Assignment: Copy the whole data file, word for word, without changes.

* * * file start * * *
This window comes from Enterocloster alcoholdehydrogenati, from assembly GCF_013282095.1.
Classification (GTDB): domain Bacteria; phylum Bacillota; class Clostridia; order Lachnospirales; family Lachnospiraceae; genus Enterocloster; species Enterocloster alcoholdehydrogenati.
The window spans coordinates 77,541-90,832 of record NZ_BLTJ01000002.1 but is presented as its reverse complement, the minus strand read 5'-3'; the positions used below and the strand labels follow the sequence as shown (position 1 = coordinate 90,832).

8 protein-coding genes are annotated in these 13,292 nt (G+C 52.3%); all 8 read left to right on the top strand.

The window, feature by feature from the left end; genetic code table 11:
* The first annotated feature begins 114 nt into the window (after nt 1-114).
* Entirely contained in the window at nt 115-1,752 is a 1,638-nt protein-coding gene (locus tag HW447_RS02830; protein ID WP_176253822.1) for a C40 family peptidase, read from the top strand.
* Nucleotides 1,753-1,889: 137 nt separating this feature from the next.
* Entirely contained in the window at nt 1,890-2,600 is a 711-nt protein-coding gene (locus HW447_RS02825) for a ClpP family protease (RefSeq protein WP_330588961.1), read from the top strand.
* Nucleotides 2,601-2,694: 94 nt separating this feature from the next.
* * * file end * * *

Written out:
This window comes from Enterocloster alcoholdehydrogenati, from assembly GCF_013282095.1.
Classification (GTDB): domain Bacteria; phylum Bacillota; class Clostridia; order Lachnospirales; family Lachnospiraceae; genus Enterocloster; species Enterocloster alcoholdehydrogenati.
The window spans coordinates 77,541-90,832 of record NZ_BLTJ01000002.1 but is presented as its reverse complement, the minus strand read 5'-3'; the positions used below and the strand labels follow the sequence as shown (position 1 = coordinate 90,832).

8 protein-coding genes are annotated in these 13,292 nt (G+C 52.3%); all 8 read left to right on the top strand.

The window, feature by feature from the left end; genetic code table 11:
* The first annotated feature begins 114 nt into the window (after nt 1-114).
* Entirely contained in the window at nt 115-1,752 is a 1,638-nt protein-coding gene (locus tag HW447_RS02830; protein ID WP_176253822.1) for a C40 family peptidase, read from the top strand.
* Nucleotides 1,753-1,889: 137 nt separating this feature from the next.
* Entirely contained in the window at nt 1,890-2,600 is a 711-nt protein-coding gene (locus HW447_RS02825) for a ClpP family protease (RefSeq protein WP_330588961.1), read from the top strand.
* Nucleotides 2,601-2,694: 94 nt separating this feature from the next.